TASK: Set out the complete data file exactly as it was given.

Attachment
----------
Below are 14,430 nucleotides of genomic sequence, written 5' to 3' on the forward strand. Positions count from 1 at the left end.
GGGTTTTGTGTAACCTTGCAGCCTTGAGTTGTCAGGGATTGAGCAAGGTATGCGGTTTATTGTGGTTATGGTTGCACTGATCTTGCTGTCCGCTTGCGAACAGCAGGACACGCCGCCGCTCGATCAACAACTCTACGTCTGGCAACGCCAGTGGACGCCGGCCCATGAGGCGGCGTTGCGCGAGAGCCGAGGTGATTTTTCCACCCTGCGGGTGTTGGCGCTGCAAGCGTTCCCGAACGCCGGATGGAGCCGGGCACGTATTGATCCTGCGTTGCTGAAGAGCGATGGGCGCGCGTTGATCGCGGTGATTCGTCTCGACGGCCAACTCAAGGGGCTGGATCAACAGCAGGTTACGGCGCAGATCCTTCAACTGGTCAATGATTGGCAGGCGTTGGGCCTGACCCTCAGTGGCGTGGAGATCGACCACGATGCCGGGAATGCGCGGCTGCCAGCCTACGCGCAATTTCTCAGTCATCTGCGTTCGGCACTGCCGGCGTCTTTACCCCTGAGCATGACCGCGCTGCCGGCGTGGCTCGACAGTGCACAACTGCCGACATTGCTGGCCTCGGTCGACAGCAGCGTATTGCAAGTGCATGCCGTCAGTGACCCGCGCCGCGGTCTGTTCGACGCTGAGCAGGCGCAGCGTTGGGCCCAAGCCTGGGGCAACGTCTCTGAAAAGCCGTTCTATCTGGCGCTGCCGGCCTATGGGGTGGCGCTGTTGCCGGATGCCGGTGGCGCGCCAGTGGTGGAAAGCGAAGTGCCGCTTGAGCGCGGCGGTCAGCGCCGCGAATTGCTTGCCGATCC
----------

Below are 14,430 nucleotides of genomic sequence, written 5' to 3' on the forward strand. Positions count from 1 at the left end.
GGGTTTTGTGTAACCTTGCAGCCTTGAGTTGTCAGGGATTGAGCAAGGTATGCGGTTTATTGTGGTTATGGTTGCACTGATCTTGCTGTCCGCTTGCGAACAGCAGGACACGCCGCCGCTCGATCAACAACTCTACGTCTGGCAACGCCAGTGGACGCCGGCCCATGAGGCGGCGTTGCGCGAGAGCCGAGGTGATTTTTCCACCCTGCGGGTGTTGGCGCTGCAAGCGTTCCCGAACGCCGGATGGAGCCGGGCACGTATTGATCCTGCGTTGCTGAAGAGCGATGGGCGCGCGTTGATCGCGGTGATTCGTCTCGACGGCCAACTCAAGGGGCTGGATCAACAGCAGGTTACGGCGCAGATCCTTCAACTGGTCAATGATTGGCAGGCGTTGGGCCTGACCCTCAGTGGCGTGGAGATCGACCACGATGCCGGGAATGCGCGGCTGCCAGCCTACGCGCAATTTCTCAGTCATCTGCGTTCGGCACTGCCGGCGTCTTTACCCCTGAGCATGACCGCGCTGCCGGCGTGGCTCGACAGTGCACAACTGCCGACATTGCTGGCCTCGGTCGACAGCAGCGTATTGCAAGTGCATGCCGTCAGTGACCCGCGCCGCGGTCTGTTCGACGCTGAGCAGGCGCAGCGTTGGGCCCAAGCCTGGGGCAACGTCTCTGAAAAGCCGTTCTATCTGGCGCTGCCGGCCTATGGGGTGGCGCTGTTGCCGGATGCCGGTGGCGCGCCAGTGGTGGAAAGCGAAGTGCCGCTTGAGCGCGGCGGTCAGCGCCGCGAATTGCTTGCCGATCC